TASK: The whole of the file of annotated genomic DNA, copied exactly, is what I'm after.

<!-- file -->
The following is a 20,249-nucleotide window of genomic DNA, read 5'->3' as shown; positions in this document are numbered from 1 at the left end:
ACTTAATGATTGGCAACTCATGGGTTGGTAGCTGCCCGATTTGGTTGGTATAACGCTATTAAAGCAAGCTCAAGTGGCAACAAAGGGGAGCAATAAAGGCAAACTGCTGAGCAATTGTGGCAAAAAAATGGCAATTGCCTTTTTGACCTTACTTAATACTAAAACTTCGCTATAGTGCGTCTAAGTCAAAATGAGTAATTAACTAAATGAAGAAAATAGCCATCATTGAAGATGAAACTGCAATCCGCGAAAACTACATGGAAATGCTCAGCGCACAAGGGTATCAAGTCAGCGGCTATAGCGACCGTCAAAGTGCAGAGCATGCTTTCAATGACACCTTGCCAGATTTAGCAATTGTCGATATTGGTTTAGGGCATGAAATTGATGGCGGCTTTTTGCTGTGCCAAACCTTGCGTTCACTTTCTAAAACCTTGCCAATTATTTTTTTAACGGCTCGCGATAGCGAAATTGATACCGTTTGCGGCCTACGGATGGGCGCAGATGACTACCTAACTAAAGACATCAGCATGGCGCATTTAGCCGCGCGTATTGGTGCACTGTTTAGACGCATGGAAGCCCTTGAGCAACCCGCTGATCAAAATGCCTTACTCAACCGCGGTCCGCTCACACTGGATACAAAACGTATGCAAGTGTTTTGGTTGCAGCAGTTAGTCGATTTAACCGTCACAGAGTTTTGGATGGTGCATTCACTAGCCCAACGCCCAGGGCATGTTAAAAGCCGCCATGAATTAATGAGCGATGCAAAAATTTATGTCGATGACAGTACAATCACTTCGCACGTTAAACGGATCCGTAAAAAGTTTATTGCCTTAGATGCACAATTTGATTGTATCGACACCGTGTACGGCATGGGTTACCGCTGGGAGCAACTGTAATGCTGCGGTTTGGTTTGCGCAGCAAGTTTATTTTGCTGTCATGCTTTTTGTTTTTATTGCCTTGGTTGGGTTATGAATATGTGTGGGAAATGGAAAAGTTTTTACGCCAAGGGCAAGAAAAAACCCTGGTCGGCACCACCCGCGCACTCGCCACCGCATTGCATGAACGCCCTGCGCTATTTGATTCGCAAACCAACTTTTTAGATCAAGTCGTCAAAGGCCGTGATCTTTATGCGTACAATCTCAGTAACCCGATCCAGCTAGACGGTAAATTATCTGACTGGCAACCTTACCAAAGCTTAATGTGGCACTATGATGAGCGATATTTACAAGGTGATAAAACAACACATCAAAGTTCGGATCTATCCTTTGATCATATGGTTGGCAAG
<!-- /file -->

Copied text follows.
The following is a 20,249-nucleotide window of genomic DNA, read 5'->3' as shown; positions in this document are numbered from 1 at the left end:
ACTTAATGATTGGCAACTCATGGGTTGGTAGCTGCCCGATTTGGTTGGTATAACGCTATTAAAGCAAGCTCAAGTGGCAACAAAGGGGAGCAATAAAGGCAAACTGCTGAGCAATTGTGGCAAAAAAATGGCAATTGCCTTTTTGACCTTACTTAATACTAAAACTTCGCTATAGTGCGTCTAAGTCAAAATGAGTAATTAACTAAATGAAGAAAATAGCCATCATTGAAGATGAAACTGCAATCCGCGAAAACTACATGGAAATGCTCAGCGCACAAGGGTATCAAGTCAGCGGCTATAGCGACCGTCAAAGTGCAGAGCATGCTTTCAATGACACCTTGCCAGATTTAGCAATTGTCGATATTGGTTTAGGGCATGAAATTGATGGCGGCTTTTTGCTGTGCCAAACCTTGCGTTCACTTTCTAAAACCTTGCCAATTATTTTTTTAACGGCTCGCGATAGCGAAATTGATACCGTTTGCGGCCTACGGATGGGCGCAGATGACTACCTAACTAAAGACATCAGCATGGCGCATTTAGCCGCGCGTATTGGTGCACTGTTTAGACGCATGGAAGCCCTTGAGCAACCCGCTGATCAAAATGCCTTACTCAACCGCGGTCCGCTCACACTGGATACAAAACGTATGCAAGTGTTTTGGTTGCAGCAGTTAGTCGATTTAACCGTCACAGAGTTTTGGATGGTGCATTCACTAGCCCAACGCCCAGGGCATGTTAAAAGCCGCCATGAATTAATGAGCGATGCAAAAATTTATGTCGATGACAGTACAATCACTTCGCACGTTAAACGGATCCGTAAAAAGTTTATTGCCTTAGATGCACAATTTGATTGTATCGACACCGTGTACGGCATGGGTTACCGCTGGGAGCAACTGTAATGCTGCGGTTTGGTTTGCGCAGCAAGTTTATTTTGCTGTCATGCTTTTTGTTTTTATTGCCTTGGTTGGGTTATGAATATGTGTGGGAAATGGAAAAGTTTTTACGCCAAGGGCAAGAAAAAACCCTGGTCGGCACCACCCGCGCACTCGCCACCGCATTGCATGAACGCCCTGCGCTATTTGATTCGCAAACCAACTTTTTAGATCAAGTCGTCAAAGGCCGTGATCTTTATGCGTACAATCTCAGTAACCCGATCCAGCTAGACGGTAAATTATCTGACTGGCAACCTTACCAAAGCTTAATGTGGCACTATGATGAGCGATATTTACAAGGTGATAAAACAACACATCAAAGTTCGGATCTATCCTTTGATCATATGGTTGGCAAG